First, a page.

Smithsonian Craft Optimism Opens April 24

Beginning this Saturday, April 24, the Smithsonian Women’s Committee will present Smithsonian Craft Optimism, a curated, climate-conscious makers’ market. The online show and sale will be open through May 1.

Accessible at, the online marketplace will feature beautifully made, handcrafted American goods, chosen because they educate the public about climate change or inspire or model a sustainable response to climate change. The proceeds will fund grants to foster education, outreach and research programs throughout the Smithsonian Institution.

One of the 100 artists in the show is Gustav Reyes of Chicago. Striving to create art with love, Reyes “understands this love is not a possession but a gift that must be shared.” He gives back that love through making art by reshaping one of the universe’s gifts: trees. Reyes uses salvaged material — whether it’s a piece of concrete or wood from a musical instrument, a piece of furniture or a family heirloom — to create pieces that pay respect to history.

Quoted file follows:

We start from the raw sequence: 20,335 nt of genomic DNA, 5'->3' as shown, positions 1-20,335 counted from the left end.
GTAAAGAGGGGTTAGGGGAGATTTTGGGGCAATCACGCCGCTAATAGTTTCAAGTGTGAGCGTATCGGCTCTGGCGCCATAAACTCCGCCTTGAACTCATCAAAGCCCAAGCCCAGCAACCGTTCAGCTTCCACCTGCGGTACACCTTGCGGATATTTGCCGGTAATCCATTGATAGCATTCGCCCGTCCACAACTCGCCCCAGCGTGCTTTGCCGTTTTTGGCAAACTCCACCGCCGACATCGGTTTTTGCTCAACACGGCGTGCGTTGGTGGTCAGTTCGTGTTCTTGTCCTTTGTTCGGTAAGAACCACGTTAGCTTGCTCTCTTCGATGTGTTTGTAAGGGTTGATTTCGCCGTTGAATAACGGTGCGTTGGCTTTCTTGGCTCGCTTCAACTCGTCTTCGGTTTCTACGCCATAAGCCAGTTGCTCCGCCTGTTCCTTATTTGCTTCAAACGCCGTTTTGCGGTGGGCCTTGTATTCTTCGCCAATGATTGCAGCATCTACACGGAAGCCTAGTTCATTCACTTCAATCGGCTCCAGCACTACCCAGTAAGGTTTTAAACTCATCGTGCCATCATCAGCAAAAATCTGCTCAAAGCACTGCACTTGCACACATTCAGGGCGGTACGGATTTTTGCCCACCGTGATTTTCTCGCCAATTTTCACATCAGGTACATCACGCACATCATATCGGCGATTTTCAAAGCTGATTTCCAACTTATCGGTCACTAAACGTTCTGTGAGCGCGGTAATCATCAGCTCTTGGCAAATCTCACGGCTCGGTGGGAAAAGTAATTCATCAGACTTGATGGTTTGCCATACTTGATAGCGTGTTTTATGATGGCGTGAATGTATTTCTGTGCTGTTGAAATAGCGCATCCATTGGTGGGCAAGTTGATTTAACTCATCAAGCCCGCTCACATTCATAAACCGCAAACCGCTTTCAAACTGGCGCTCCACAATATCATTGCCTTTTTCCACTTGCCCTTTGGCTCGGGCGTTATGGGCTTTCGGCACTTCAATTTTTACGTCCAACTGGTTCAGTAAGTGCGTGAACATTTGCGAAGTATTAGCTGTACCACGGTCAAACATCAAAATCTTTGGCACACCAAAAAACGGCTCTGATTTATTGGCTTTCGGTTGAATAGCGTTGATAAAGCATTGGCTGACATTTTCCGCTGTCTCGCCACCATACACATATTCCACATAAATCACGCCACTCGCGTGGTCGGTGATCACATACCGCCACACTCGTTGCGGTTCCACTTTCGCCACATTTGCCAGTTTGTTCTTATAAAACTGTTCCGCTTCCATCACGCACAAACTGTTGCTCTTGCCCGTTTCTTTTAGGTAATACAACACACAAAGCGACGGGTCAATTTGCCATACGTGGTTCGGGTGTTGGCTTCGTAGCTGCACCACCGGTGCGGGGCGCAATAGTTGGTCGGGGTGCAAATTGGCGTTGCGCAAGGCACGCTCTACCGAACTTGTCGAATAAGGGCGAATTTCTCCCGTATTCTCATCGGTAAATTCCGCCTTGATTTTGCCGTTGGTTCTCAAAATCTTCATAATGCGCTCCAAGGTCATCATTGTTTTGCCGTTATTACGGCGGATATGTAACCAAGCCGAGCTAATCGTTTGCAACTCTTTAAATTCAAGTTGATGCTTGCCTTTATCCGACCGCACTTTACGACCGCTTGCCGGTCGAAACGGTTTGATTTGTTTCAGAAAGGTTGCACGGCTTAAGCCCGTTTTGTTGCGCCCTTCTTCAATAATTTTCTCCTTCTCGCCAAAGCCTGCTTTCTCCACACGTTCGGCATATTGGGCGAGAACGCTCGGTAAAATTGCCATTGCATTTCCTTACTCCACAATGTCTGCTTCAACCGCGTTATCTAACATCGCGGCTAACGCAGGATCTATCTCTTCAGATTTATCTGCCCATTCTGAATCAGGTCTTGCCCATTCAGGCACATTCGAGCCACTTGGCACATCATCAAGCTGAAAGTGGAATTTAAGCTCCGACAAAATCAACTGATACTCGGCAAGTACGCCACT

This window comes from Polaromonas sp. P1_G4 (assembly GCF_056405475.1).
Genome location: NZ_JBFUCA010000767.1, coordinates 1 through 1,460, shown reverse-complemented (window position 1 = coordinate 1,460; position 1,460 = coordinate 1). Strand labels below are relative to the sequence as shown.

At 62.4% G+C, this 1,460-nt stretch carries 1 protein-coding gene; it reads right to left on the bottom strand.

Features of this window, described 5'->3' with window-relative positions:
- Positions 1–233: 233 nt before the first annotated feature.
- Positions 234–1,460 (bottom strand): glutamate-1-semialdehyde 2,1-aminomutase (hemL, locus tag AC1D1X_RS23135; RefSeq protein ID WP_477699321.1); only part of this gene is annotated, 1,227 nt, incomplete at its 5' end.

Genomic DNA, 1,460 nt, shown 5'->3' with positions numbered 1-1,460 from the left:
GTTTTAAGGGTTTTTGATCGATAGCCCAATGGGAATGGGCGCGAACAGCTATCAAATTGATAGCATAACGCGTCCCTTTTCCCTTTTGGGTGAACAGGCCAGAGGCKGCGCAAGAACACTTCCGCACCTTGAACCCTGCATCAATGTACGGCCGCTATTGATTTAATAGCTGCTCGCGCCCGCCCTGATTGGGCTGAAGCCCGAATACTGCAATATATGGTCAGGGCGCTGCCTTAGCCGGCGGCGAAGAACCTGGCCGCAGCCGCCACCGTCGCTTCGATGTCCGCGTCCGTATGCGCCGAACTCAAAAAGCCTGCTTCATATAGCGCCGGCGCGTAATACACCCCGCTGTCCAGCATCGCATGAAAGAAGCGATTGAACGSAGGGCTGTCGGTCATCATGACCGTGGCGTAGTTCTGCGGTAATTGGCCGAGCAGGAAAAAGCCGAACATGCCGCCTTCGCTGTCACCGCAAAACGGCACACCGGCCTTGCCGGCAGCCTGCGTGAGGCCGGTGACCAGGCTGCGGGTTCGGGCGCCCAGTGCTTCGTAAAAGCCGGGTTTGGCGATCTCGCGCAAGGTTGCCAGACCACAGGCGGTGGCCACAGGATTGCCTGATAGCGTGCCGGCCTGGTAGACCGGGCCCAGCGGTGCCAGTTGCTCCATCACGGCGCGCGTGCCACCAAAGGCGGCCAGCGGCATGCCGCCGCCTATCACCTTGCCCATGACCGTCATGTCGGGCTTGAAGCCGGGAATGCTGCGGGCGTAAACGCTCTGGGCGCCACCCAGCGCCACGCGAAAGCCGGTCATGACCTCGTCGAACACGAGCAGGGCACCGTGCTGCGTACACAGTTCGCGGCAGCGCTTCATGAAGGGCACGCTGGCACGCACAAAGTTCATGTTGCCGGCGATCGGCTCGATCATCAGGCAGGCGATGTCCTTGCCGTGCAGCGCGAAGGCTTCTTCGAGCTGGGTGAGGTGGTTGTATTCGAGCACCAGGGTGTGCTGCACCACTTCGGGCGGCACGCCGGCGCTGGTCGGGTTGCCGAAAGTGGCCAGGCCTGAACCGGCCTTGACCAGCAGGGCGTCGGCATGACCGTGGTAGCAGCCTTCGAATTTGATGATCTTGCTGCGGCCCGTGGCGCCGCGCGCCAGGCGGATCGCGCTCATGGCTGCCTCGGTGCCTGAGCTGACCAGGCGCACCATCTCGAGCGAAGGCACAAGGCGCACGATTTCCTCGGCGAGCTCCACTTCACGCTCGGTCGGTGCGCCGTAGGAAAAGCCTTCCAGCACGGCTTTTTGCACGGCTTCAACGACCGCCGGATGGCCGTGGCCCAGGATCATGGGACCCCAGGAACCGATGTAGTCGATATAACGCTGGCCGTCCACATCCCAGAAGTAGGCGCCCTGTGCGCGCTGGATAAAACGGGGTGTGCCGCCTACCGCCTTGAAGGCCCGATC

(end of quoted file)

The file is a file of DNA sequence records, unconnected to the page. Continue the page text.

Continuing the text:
David Royce and Michael Boyd Royce, who hail from Minneapolis, create their art using 100-percent post-consumer recycled glass and their own internal recycling systems. The two, dubbing themselves “Bicycle Glass,” are looking to make artisan glasswork without the environmental impact. They take pride in sharing that their work offsets as much waste as possible, including in its packaging.

Another artist worth highlighting is Seema Sudan, from New York’s Catskill Mountains. Her incredibly soft pieces feel like plant-based cashmere. They’re made to order in studio on a computerized knitting machine, using little waste, then washed in biodegradable soap with a minimum of water and hand-finished in the rural atmosphere of the Catskills.

“I’m looking forward to having the artists who have found creative ways to use repurposed materials — or who have developed sustainable practices — be celebrated in Craft Optimism,” said Twig Murray, co-chair of this year’s show. “They are masters of their art and champions for the environment.”

Courtesy Smithsonian Women’s Committee.


Leave a Reply

Your email address will not be published. Required fields are marked *